It’s a balmy summer evening in Brisbane. For the past hour or so, I’ve been glued to my mobile phone screen, attempting to process the unthinkable news that’s exploding on social media. David Bowie has lost an 18-month-long struggle with cancer that was kept so quiet that the recent launch of what was to be his final release, Blackstar, proceeded without any hint of disquiet. When a Facebook friend posted the news of his death, I balked. Surely a hoax. Yes, we all agreed, it must be a hoax. After the recent passing of Stevie Wright, followed closely by that of Lemmy Kilmister, some sick super creep must be taking the piss. Agonising minutes followed, as confirmation trickled in via a vast array of increasingly reputable news sources. Christ. It’s true. He’s gone. I think of the Lazarus video and feel a chill crawl up my spine.
Everyone and their dog is posting a favourite YouTube clip, photo, or song lyric. Profile photos switch to his image or a simple black star. I feel suspended in unreality – in shock. No other celebrity death in my lifetime has had such a paralysing effect on me and I start to wonder why. As I read the tributes and grief-filled outpourings, it strikes me that there are almost no two identical images or recollections shared of this extraordinary individual who had clearly united such an incalculably massive audience. A creative genius, visionary, and true renaissance man, David Bowie was infinite things to infinite people. Some are farewelling their starman, others their goblin king. The walls of Facebook stream with snaps of a fresh faced young David Jones, a glam superstar flying his freak flag high, an urbane dandy in fedora and tailored suits, an androgynous alien with flame red hair and razorblade cheekbones, a stylish older statesman.
When art polarises, its controversy can be the catalyst for exciting possibility. When art unites, it transcends. His innovative, boundary-breaking work has confronted, challenged, and astounded, yet it has never been unfashionable to be into Bowie. I can personally think of no other musician quite as universally revered by people from so many walks of life. He influenced the likes of Joy Division, Paul Weller, KISS, Trent Reznor and Marilyn Manson. Rappers, including Jay Z and Kanye West, are paying their respects via Twitter. Metal artists, including Mike Portnoy, Devin Townsend, Nikki Sixx, and Tom Morello are doing likewise. Scores of New Wave, Electro, Industrial, and Brit Pop artists owe a huge debt to his music. He bent genders before it was in and paved the way for attitudinal changes concerning expressions of sexuality. His musical contributions have been covered, reworked, sampled, and added to countless movie soundtracks. Astronaut, Chris Hadfield, even famously covered Space Oddity from, appropriately, the International Space Station.
And of course you can’t mention Bowie without thinking of fashion. A keen style follower and trendsetter, his chameleon-like costume changes have inspired designers from Jean Paul Gaultier to Dries van Noten and Alexander McQueen.
But there are endless articles being written about the timeline and specifics of his artistic contribution. My aim, instead, is to offer a reflection of what Bowie meant to me. Today, generation gaps seem to narrow as we lament the loss of an individual who provided us each with our own personal musical backdrop. A friend’s teenage daughter posts an RIP on her Facebook wall and I smile as I recall which of his albums I was listening to at her age (Never Let Me Down of 1987). It’s overwhelming, but no matter how many tributes I read, I’m still eager for more. For the first time in my life, I find myself shedding tears over a celebrity death. I’ve certainly felt saddened by many and have felt low for friends who have lost creative heroes, but the depth of my grief over this passing almost confounds me. If someone asked me who my top five artists of all time were, would I have thought of Bowie? I’m not sure. Yet, if I’m honest, I’m probably familiar with more of Bowie’s work than any other musician I’ve appreciated over time. You just didn’t have to conjure him up for any ‘best of’ lists. He was a given. There’s almost a kind of complacency that settles in when an artist has reached such untouchable stature – a sense of their being immortal. In the music pantheon, who comes close in terms of audience reach and being a household name? Possibly Michael Jackson and, as fate would have it, another man born on the same day of the year: the 8th of January. Elvis may have been King, but Bowie was, to me, and many others, creativity personified.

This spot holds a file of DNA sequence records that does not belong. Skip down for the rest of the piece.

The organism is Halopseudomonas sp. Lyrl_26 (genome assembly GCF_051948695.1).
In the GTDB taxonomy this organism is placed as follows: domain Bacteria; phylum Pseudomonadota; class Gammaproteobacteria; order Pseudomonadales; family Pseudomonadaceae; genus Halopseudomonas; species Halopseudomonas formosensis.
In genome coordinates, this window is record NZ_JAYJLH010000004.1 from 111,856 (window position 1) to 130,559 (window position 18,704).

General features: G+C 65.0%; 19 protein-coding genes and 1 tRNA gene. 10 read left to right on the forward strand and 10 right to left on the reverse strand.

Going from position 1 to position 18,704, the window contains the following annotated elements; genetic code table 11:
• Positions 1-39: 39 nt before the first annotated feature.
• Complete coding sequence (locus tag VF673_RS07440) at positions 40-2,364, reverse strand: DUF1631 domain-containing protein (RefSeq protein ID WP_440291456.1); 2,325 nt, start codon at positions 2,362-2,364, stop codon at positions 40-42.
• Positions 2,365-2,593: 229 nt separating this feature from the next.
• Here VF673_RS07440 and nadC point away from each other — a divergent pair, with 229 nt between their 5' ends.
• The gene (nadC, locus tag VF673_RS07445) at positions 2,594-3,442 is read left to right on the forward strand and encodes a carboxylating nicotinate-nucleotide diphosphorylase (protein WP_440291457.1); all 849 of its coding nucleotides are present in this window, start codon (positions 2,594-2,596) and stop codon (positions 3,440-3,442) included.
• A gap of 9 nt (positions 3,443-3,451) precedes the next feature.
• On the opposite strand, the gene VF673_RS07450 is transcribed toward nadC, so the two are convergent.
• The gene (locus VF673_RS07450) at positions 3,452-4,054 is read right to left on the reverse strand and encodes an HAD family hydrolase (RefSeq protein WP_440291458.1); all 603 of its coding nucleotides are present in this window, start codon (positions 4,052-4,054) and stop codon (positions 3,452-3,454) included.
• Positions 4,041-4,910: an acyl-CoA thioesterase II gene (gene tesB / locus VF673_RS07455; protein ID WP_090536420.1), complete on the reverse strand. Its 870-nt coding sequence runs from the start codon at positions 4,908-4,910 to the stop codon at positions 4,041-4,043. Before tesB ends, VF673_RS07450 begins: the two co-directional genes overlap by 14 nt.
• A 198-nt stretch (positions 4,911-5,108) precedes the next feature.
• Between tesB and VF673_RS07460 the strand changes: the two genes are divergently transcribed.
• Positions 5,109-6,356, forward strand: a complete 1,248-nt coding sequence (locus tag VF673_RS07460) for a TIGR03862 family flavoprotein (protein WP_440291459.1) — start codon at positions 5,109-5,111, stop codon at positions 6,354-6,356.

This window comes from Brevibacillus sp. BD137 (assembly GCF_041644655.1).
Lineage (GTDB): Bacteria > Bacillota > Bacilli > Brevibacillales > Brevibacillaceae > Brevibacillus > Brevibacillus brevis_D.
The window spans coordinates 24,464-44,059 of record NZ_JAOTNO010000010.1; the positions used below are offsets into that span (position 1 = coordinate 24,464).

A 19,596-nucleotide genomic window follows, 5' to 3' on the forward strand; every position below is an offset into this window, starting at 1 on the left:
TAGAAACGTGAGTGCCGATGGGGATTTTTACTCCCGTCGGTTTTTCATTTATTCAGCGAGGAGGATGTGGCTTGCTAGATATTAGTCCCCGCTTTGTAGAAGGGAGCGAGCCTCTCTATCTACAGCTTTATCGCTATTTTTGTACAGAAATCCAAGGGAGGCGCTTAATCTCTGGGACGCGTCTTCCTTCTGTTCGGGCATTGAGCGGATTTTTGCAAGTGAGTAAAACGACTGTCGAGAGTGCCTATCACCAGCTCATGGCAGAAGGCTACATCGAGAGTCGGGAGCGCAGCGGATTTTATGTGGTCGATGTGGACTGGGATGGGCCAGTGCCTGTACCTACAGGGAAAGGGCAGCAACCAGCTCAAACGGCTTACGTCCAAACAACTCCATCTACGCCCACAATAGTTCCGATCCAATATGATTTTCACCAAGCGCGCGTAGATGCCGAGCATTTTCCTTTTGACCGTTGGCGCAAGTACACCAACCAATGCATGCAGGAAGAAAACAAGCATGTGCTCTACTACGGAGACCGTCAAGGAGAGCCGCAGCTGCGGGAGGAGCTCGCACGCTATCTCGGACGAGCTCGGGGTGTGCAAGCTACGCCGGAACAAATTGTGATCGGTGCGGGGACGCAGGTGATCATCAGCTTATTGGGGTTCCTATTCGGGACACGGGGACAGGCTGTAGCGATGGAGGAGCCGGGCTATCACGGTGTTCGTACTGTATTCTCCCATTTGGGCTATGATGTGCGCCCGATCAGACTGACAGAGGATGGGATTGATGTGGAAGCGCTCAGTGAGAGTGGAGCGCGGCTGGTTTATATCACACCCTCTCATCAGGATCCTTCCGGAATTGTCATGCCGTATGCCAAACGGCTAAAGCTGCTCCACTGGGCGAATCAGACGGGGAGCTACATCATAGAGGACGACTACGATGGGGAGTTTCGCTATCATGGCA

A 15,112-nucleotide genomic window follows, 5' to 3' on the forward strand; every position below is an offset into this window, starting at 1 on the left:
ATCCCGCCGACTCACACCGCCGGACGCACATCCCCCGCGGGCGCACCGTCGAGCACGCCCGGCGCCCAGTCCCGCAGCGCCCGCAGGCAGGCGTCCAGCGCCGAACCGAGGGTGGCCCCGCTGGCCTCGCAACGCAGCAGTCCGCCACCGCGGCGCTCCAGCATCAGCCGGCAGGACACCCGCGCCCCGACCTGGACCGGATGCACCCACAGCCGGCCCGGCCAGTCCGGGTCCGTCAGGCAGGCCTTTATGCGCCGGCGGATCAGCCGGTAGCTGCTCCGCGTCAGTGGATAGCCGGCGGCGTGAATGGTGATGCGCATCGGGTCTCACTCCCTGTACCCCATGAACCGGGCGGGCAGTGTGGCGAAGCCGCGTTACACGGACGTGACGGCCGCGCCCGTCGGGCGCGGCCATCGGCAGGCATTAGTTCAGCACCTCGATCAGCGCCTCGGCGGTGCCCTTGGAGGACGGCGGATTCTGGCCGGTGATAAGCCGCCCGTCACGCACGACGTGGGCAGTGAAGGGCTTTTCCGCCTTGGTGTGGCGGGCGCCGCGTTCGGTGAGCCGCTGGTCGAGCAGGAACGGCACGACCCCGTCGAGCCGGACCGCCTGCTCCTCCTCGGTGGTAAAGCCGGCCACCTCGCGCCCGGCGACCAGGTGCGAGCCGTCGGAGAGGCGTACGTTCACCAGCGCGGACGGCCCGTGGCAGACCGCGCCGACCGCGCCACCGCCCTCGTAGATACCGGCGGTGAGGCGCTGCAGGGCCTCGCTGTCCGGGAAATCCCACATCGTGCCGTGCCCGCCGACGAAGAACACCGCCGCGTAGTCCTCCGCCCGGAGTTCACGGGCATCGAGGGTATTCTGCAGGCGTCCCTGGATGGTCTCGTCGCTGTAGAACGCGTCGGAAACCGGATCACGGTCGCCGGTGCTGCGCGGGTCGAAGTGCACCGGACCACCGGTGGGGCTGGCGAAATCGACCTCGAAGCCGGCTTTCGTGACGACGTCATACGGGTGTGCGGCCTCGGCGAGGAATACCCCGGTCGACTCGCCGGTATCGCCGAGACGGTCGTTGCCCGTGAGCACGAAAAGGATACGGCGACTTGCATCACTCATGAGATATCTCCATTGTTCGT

I was born in 1972, the year Bowie had his major break with The Rise and Fall of Ziggy Stardust and The Spiders from Mars. That same year, Bowie co-produced Lou Reed’s groundbreaking Transformer. Like other kids of that time, I was immersed in the hit tracks from Hunky Dory, Aladdin Sane, Diamond Dogs, Station to Station, and the Young Americans that were picked up by commercial radio. To me, Bowie had always just been there in the background. My schoolmates and I knew the words to Changes, Starman, and Space Oddity and sang them into our hairbrush microphones at parties. We were pretty clueless as to what the lyrics of Rebel Rebel were about, but they excited us, all the same: ‘Hot tramp! I love you so!’ we’d chirp, in our pre-pubescent voices at church dances. The bedroom walls of friends’ sassy, Amco-wearing older sisters were routinely adorned with Bowie posters and his albums were to be found in the collections of hipper parents than mine. He was on Countdown and Take 5 and The Kenny Everett Show. I eventually really came to discover Bowie for myself. It probably wasn’t until I started seeing the hypnotic Ashes to Ashes clip on high rotation on the ABC in the early eighties that I started to take proper notice of what he was doing. It was weird and other worldly and I couldn’t take my eyes off it for a second. I came to realise that David Bowie was creating his own mythic universes of curious phenomena. I was still very young and terribly naïve when a worldlier friend showed me the film adaptation of Christiane F on VHS. Its unflinching grittiness rocked me and compounded my image of Bowie as being from another, edgier, world. The next time I saw Bowie onscreen was in The Hunger, languid and elegant, alongside Susan Sarandon and Catherine Deneuve. That film buried itself in my psyche and Bowie became something other than a mere pop star to me. Brisbane of the seventies and eighties wasn’t the most exotic, culturally diverse place on earth. For someone feeling marginalised and living in what was often joked about as being a large country town, Bowie’s flamboyance, self-expression, and sexual fluidity offered a tantalising window into a world of possibility.